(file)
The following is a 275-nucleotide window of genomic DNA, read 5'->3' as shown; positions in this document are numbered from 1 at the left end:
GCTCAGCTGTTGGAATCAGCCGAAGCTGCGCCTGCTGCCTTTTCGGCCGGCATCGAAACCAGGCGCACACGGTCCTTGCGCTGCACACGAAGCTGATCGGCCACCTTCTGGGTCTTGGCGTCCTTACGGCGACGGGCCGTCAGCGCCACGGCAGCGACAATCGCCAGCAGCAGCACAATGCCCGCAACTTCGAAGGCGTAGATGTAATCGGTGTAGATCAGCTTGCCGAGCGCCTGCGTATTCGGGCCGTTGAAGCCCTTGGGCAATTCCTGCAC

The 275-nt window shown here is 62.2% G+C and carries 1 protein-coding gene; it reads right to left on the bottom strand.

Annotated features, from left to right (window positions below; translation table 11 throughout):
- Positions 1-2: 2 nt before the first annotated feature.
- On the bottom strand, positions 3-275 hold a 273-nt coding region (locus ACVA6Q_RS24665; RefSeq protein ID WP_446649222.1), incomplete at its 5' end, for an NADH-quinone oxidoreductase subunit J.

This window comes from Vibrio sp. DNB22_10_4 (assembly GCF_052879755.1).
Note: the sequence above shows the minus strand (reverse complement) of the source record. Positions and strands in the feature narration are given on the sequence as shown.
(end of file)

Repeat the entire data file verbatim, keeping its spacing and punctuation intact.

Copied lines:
The following is a 275-nucleotide window of genomic DNA, read 5'->3' as shown; positions in this document are numbered from 1 at the left end:
GCTCAGCTGTTGGAATCAGCCGAAGCTGCGCCTGCTGCCTTTTCGGCCGGCATCGAAACCAGGCGCACACGGTCCTTGCGCTGCACACGAAGCTGATCGGCCACCTTCTGGGTCTTGGCGTCCTTACGGCGACGGGCCGTCAGCGCCACGGCAGCGACAATCGCCAGCAGCAGCACAATGCCCGCAACTTCGAAGGCGTAGATGTAATCGGTGTAGATCAGCTTGCCGAGCGCCTGCGTATTCGGGCCGTTGAAGCCCTTGGGCAATTCCTGCAC

The 275-nt window shown here is 62.2% G+C and carries 1 protein-coding gene; it reads right to left on the bottom strand.

Annotated features, from left to right (window positions below; translation table 11 throughout):
- Positions 1-2: 2 nt before the first annotated feature.
- On the bottom strand, positions 3-275 hold a 273-nt coding region (locus ACVA6Q_RS24665; RefSeq protein ID WP_446649222.1), incomplete at its 5' end, for an NADH-quinone oxidoreductase subunit J.

This window comes from Vibrio sp. DNB22_10_4 (assembly GCF_052879755.1).
Note: the sequence above shows the minus strand (reverse complement) of the source record. Positions and strands in the feature narration are given on the sequence as shown.